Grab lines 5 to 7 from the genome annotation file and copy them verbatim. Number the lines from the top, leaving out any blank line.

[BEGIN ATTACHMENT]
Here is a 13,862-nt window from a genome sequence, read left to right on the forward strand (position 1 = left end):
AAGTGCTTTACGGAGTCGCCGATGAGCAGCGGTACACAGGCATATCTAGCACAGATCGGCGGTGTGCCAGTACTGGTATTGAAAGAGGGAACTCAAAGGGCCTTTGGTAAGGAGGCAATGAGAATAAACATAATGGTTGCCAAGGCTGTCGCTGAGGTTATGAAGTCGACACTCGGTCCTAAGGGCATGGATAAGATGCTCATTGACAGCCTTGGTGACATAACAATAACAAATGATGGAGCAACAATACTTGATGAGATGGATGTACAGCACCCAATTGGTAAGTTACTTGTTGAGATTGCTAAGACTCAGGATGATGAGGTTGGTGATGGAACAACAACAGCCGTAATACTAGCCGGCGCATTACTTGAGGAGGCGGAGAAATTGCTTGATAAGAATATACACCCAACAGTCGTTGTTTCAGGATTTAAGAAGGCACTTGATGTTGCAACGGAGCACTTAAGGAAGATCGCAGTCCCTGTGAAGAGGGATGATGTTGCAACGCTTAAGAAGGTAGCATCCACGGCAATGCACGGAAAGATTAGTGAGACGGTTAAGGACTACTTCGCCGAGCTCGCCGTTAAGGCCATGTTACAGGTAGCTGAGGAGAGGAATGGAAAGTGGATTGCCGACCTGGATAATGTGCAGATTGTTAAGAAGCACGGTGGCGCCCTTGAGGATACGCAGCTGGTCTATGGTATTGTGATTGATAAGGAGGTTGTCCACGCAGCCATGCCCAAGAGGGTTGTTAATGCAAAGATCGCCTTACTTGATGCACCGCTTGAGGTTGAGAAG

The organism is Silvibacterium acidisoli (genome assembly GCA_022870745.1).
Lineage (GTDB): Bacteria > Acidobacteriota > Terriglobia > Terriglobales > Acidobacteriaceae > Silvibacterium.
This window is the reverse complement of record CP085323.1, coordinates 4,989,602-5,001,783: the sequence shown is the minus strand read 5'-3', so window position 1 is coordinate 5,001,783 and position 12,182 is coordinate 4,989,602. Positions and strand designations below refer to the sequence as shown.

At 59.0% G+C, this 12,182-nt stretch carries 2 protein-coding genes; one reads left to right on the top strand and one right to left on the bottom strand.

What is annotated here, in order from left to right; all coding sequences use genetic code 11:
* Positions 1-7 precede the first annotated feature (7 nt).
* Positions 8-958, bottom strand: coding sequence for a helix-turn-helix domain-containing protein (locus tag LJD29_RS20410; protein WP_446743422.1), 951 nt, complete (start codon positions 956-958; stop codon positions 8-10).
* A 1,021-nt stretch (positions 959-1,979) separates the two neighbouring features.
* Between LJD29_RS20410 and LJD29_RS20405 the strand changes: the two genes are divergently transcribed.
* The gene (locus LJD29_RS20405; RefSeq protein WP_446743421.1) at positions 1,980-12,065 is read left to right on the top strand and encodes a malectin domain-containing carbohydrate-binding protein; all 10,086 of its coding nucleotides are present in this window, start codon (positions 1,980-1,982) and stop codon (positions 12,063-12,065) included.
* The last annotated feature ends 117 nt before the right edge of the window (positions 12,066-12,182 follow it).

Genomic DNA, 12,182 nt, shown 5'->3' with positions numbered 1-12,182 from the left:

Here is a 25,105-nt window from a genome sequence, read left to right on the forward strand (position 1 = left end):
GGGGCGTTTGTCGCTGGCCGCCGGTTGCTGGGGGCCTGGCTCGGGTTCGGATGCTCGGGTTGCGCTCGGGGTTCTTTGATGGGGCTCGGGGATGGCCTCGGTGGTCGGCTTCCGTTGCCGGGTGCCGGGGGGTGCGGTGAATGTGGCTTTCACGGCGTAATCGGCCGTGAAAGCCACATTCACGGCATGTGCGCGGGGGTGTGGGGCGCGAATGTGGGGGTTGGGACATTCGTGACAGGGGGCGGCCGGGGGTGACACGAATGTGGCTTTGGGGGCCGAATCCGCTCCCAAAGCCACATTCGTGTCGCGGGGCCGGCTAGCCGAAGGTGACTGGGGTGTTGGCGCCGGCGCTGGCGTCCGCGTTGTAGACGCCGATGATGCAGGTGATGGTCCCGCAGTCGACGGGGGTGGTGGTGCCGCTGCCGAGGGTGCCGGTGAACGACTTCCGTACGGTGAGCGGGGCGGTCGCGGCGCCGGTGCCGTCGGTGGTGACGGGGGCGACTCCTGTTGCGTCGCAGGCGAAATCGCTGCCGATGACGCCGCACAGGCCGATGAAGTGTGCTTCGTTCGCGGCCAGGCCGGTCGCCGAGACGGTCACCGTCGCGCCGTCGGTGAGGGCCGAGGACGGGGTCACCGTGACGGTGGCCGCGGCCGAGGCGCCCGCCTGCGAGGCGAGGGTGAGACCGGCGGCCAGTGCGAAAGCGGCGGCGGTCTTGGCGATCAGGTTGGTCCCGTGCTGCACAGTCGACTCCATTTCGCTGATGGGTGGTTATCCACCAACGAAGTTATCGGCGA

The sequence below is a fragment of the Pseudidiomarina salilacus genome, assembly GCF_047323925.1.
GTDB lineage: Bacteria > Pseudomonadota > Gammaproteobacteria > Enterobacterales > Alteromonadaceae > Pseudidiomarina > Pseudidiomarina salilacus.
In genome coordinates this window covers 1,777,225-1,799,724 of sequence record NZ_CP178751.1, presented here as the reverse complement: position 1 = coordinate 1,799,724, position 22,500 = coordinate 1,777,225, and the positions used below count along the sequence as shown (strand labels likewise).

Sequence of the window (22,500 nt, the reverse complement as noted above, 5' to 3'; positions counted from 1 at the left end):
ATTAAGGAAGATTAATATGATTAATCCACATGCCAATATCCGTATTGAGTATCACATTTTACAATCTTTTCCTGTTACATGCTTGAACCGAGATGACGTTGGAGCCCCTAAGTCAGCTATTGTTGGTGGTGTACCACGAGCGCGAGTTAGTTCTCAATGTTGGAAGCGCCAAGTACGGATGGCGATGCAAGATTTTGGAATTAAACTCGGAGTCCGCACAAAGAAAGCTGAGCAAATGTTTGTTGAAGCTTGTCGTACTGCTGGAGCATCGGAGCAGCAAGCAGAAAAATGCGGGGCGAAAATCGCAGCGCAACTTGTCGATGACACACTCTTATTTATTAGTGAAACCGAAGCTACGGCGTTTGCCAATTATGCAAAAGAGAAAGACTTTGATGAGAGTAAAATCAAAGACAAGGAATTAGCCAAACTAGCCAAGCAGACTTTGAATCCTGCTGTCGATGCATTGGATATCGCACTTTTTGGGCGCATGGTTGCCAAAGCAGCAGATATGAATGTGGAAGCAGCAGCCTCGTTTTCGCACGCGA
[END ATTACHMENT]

This window is the reverse complement of record CP085323.1, coordinates 4,989,602-5,001,783: the sequence shown is the minus strand read 5'-3', so window position 1 is coordinate 5,001,783 and position 12,182 is coordinate 4,989,602. Positions and strand designations below refer to the sequence as shown.

At 59.0% G+C, this 12,182-nt stretch carries 2 protein-coding genes; one reads left to right on the top strand and one right to left on the bottom strand.

What is annotated here, in order from left to right; all coding sequences use genetic code 11: